Business Tips

Construction Pollution

How to decrease construction pollution across your job sites

From our oceans to our apartment complexes, it’s an unfortunate fact that pollution is all around us. Luckily a sizable part of all pollution and overall environmental degradation can be reversed, slowed down or eliminated entirely with the right steps and procedures. The construction industry has a big part to play when it comes to eliminating unnecessary waste and reducing greenhouse gases. In fact, every year in the US alone, there are 44,000 buildings and over 200,000 homes demolished. Close to 90 percent of the materials are recyclable, but less than 30 percent of the waste from these demolitions is ultimately recycled.

Close to 90 percent of construction materials are recyclable, but less than 30 percent of the waste from these demolitions is ultimately recycled.

Diving deeper, there are four main types of polluting that take place on construction sites: gas emissions from diesel-powered vehicles and heavy machinery, trash left from workers and contractors, noise pollution from equipment and water pollution from job site runoff. While some things are certainly out of the average business owner’s control, such as creating quieter tools or more fuel-efficient machinery, there are concrete steps every business owner can take to make their company a little greener. Here are a handful of them.

Reduce vehicle idling time.

In 2015, EPA rules (Environmental Protection Agency) designed to curb smoke, smog, soot and other pollutants from diesel engines across the country were put into place. With the passing of the legislation, fuel efficient equipment labeled “Tier 4 equipment”, which operated with advanced engines that cut hydrocarbon emissions by 86 percent, would be the only heavy machinery allowed on US job sites.

Even with these new terms, though, there are still substantial unnecessary gas emissions on construction sites from machinery with diesel engines. To offset this, reduce your idling time as much as possible. In addition to saving you in fuel costs, you’ll also be limiting the amount of carbon sent into the atmosphere.

Create strict clean-up policies.

Construction sites come in all shapes and sizes. Some are remote, with little access to restaurants and restrooms, while others are in the middle of booming metropolises. A few things never seem to change though—one being that with many workers packing their own lunch, trash often gets blown away or is tossed to the side. On your construction site, have a strict clean-up and garbage disposal policy in place to avoid the potential of trash becoming litter. This will keep job sites and the neighborhoods they’re being built in clean and litter-free.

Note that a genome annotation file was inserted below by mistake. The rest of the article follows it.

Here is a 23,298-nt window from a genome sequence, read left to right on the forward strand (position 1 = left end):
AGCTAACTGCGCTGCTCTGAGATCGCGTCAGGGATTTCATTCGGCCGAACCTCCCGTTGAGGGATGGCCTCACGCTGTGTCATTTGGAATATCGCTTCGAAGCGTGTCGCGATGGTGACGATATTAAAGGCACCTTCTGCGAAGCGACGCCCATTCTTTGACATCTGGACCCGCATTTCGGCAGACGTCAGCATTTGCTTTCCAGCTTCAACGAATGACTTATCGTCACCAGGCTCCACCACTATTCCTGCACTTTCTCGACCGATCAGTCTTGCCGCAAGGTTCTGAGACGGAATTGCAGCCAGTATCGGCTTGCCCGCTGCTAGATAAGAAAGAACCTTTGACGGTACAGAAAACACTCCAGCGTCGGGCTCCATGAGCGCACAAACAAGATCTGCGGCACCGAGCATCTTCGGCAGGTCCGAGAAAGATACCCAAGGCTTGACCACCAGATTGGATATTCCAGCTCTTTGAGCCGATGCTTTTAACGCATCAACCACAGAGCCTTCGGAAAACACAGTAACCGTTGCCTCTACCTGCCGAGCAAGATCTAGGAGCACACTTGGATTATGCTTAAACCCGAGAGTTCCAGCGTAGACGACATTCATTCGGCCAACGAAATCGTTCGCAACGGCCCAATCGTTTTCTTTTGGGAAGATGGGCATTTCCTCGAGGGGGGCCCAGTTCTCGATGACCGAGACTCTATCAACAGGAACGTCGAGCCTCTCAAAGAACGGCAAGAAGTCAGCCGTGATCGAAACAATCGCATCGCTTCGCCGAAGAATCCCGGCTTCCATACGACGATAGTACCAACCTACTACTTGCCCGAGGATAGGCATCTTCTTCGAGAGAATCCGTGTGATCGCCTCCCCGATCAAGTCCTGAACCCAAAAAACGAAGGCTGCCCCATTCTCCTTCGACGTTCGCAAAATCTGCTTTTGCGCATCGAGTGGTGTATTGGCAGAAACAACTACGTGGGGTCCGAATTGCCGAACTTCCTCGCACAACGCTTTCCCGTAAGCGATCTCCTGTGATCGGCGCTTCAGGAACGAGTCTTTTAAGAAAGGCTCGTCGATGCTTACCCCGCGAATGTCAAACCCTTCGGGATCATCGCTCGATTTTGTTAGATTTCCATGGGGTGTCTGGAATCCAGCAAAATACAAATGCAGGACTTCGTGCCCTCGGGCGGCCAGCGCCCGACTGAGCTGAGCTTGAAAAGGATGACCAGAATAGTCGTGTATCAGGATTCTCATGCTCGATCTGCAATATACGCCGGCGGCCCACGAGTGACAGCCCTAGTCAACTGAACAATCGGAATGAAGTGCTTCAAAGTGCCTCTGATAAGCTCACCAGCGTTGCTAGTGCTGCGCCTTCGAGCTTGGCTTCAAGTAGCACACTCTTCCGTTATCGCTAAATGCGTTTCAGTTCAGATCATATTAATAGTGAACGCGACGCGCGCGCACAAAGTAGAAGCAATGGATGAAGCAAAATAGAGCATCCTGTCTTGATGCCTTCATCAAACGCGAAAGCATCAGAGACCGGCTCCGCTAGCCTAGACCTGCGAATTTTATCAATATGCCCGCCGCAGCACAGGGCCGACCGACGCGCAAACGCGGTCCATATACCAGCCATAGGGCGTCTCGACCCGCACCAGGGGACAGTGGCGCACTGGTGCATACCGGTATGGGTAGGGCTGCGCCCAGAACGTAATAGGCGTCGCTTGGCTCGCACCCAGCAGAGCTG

In the United States alone, over 530 million tons of construction material waste was created in 2014.

Properly dispose of waste.

In the United States alone, over 530 million tons of construction material waste was created in 2014. Although close to 90 percent of this amount is recyclable or reusable, it’s often sent straight to the landfill. At your job site, kickstart a culture of properly disposing of waste where you can. While not all aspects of clean-up might be controllable as a contractor, any effort to become more green will be a step in the right direction. Plus, many local recycling centers will pay you for recycled construction materials. This is in addition to the money you’ll save if you reuse materials—helping your bottom line.

Consider modular construction.

How do you eliminate much of the air pollution, litter and runoff left on a construction site? Eliminate or decrease the amount of time spent on a construction site. One way to speed up and streamline the construction process is to consider modular construction, which McKinsey recently found to deliver projects anywhere from 30-50 percent faster than traditional methods, on average.

Modular construction is a process where pieces and structures are built off-site in manufacturing plants before being transported to the job site—different from standard construction models where everything is built by crews on-site. Full disclosure: this style of construction does require a high upfront cost to assemble the pieces needed to build. But you also use less materials when you’re building the same size modules over and over.

Limit job site runoff.

Across job sites, there is a large amount of runoff caused by diesel fuel, loose debris, paints and other commonly used materials. This often leaks into the local water supply, from rivers to lakes to reservoirs. To prevent or lower water pollution on your construction sites, try your best to cover up all drains, decrease land disturbance so surrounding soil remains firm, and gather the runoff water before it escapes the job site and limit the use of toxic materials where you’re able to.